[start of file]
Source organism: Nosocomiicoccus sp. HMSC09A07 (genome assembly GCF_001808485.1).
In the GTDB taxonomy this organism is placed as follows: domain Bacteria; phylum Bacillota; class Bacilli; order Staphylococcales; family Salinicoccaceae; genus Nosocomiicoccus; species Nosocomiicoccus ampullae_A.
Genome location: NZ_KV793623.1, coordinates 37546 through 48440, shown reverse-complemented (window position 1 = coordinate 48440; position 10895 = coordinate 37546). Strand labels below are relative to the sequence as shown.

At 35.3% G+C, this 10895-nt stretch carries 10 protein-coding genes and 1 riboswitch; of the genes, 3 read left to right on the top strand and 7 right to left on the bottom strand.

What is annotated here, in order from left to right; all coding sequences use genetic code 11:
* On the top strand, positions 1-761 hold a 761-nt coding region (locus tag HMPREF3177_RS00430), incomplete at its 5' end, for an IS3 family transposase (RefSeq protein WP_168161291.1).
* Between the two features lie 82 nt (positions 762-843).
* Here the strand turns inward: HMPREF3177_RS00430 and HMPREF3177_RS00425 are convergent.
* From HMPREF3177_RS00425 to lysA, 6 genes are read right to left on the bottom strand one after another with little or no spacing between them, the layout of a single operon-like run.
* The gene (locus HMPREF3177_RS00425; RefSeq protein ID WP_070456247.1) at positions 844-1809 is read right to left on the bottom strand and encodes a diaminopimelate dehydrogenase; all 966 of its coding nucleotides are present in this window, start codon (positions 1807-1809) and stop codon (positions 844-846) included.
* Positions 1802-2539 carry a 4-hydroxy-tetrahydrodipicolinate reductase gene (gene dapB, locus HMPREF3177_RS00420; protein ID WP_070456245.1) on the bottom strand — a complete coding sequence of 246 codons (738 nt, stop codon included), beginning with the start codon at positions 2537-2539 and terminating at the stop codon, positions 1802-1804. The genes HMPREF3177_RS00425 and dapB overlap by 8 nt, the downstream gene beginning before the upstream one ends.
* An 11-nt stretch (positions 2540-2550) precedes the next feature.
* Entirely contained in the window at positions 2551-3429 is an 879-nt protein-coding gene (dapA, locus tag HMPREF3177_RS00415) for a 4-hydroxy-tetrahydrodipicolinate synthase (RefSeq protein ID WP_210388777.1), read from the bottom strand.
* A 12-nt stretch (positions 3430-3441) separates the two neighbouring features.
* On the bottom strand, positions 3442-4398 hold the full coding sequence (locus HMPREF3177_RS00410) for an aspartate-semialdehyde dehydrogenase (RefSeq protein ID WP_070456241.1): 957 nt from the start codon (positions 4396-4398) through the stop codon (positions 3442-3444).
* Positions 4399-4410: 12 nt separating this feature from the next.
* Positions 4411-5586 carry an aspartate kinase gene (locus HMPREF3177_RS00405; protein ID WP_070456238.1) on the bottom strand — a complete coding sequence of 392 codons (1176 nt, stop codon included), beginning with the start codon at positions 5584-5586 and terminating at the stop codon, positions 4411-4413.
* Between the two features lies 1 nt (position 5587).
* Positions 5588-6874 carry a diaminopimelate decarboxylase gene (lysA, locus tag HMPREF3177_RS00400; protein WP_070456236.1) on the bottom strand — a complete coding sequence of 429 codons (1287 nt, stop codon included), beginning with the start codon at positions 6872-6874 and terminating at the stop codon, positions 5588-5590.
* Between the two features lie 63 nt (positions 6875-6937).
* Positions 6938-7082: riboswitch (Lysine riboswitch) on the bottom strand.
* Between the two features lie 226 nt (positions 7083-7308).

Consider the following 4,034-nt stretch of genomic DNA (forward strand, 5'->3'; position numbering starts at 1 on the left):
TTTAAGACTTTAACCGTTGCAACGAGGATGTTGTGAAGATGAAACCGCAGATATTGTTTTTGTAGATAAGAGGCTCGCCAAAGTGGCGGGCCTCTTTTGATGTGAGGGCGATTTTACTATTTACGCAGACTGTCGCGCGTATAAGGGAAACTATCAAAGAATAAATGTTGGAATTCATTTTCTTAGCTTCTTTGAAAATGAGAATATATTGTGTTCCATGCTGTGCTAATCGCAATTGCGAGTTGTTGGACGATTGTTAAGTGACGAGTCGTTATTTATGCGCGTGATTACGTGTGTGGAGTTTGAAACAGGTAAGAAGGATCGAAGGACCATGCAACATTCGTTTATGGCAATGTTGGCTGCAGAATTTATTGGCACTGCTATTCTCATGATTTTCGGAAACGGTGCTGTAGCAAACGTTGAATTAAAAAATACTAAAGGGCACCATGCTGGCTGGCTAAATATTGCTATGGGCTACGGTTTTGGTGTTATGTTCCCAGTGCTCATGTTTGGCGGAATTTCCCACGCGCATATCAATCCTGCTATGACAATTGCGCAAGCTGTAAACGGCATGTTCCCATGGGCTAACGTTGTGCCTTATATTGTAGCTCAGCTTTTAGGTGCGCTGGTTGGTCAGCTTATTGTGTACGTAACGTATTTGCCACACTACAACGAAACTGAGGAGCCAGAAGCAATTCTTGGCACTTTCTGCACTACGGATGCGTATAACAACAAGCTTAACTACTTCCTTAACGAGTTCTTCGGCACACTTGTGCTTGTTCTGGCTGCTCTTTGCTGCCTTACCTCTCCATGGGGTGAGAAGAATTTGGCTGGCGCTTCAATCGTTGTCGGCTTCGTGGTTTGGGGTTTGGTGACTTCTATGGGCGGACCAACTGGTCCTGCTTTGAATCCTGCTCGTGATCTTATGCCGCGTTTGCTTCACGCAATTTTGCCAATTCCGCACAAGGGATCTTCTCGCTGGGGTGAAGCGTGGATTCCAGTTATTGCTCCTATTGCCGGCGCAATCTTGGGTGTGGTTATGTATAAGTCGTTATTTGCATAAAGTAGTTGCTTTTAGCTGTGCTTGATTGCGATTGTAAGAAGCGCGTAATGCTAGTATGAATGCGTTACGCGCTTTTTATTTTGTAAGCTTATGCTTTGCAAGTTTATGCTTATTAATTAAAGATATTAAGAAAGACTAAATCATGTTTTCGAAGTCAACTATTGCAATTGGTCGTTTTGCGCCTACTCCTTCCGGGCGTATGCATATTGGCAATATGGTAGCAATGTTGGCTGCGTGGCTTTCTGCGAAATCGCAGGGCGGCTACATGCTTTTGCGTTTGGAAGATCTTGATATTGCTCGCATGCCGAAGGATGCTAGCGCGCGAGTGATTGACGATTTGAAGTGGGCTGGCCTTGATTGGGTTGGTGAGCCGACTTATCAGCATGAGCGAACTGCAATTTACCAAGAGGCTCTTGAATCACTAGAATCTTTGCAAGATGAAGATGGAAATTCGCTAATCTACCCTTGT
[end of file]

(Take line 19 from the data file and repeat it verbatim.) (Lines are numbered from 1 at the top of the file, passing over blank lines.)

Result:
* Positions 5588-6874 carry a diaminopimelate decarboxylase gene (lysA, locus tag HMPREF3177_RS00400; protein WP_070456236.1) on the bottom strand — a complete coding sequence of 429 codons (1287 nt, stop codon included), beginning with the start codon at positions 6872-6874 and terminating at the stop codon, positions 5588-5590.